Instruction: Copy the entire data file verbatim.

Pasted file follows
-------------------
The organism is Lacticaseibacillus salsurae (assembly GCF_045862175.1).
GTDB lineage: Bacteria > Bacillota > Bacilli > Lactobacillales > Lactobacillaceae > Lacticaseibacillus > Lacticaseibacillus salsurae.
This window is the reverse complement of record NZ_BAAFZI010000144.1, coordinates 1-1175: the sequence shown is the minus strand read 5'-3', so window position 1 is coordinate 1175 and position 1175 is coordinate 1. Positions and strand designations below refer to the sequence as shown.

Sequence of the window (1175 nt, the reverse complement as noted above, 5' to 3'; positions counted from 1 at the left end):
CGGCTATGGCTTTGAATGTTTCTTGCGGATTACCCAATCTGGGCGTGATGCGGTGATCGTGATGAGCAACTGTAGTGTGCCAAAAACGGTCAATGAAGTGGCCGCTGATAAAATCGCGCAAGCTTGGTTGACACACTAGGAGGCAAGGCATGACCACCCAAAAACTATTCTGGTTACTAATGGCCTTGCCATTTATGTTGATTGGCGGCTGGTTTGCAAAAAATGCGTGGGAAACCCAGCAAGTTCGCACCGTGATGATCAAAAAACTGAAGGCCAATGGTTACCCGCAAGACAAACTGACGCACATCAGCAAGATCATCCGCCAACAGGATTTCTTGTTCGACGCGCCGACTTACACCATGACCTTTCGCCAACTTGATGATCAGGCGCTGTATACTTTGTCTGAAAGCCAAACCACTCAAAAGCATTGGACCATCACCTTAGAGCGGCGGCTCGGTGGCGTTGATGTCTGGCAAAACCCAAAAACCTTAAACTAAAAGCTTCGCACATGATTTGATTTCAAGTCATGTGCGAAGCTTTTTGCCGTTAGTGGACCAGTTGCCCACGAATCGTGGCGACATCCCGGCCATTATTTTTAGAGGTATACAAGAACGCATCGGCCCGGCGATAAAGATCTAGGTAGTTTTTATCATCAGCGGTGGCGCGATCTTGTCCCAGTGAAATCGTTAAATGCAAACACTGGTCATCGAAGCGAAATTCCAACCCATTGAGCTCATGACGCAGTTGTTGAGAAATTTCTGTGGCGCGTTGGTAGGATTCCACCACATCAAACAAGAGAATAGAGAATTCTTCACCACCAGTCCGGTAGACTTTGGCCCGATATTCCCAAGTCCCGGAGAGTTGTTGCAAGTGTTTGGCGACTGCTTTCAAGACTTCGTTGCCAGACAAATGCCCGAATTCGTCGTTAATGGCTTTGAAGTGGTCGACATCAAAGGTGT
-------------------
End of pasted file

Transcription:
The organism is Lacticaseibacillus salsurae (assembly GCF_045862175.1).
GTDB lineage: Bacteria > Bacillota > Bacilli > Lactobacillales > Lactobacillaceae > Lacticaseibacillus > Lacticaseibacillus salsurae.
This window is the reverse complement of record NZ_BAAFZI010000144.1, coordinates 1-1175: the sequence shown is the minus strand read 5'-3', so window position 1 is coordinate 1175 and position 1175 is coordinate 1. Positions and strand designations below refer to the sequence as shown.

Sequence of the window (1175 nt, the reverse complement as noted above, 5' to 3'; positions counted from 1 at the left end):
CGGCTATGGCTTTGAATGTTTCTTGCGGATTACCCAATCTGGGCGTGATGCGGTGATCGTGATGAGCAACTGTAGTGTGCCAAAAACGGTCAATGAAGTGGCCGCTGATAAAATCGCGCAAGCTTGGTTGACACACTAGGAGGCAAGGCATGACCACCCAAAAACTATTCTGGTTACTAATGGCCTTGCCATTTATGTTGATTGGCGGCTGGTTTGCAAAAAATGCGTGGGAAACCCAGCAAGTTCGCACCGTGATGATCAAAAAACTGAAGGCCAATGGTTACCCGCAAGACAAACTGACGCACATCAGCAAGATCATCCGCCAACAGGATTTCTTGTTCGACGCGCCGACTTACACCATGACCTTTCGCCAACTTGATGATCAGGCGCTGTATACTTTGTCTGAAAGCCAAACCACTCAAAAGCATTGGACCATCACCTTAGAGCGGCGGCTCGGTGGCGTTGATGTCTGGCAAAACCCAAAAACCTTAAACTAAAAGCTTCGCACATGATTTGATTTCAAGTCATGTGCGAAGCTTTTTGCCGTTAGTGGACCAGTTGCCCACGAATCGTGGCGACATCCCGGCCATTATTTTTAGAGGTATACAAGAACGCATCGGCCCGGCGATAAAGATCTAGGTAGTTTTTATCATCAGCGGTGGCGCGATCTTGTCCCAGTGAAATCGTTAAATGCAAACACTGGTCATCGAAGCGAAATTCCAACCCATTGAGCTCATGACGCAGTTGTTGAGAAATTTCTGTGGCGCGTTGGTAGGATTCCACCACATCAAACAAGAGAATAGAGAATTCTTCACCACCAGTCCGGTAGACTTTGGCCCGATATTCCCAAGTCCCGGAGAGTTGTTGCAAGTGTTTGGCGACTGCTTTCAAGACTTCGTTGCCAGACAAATGCCCGAATTCGTCGTTAATGGCTTTGAAGTGGTCGACATCAAAGGTGT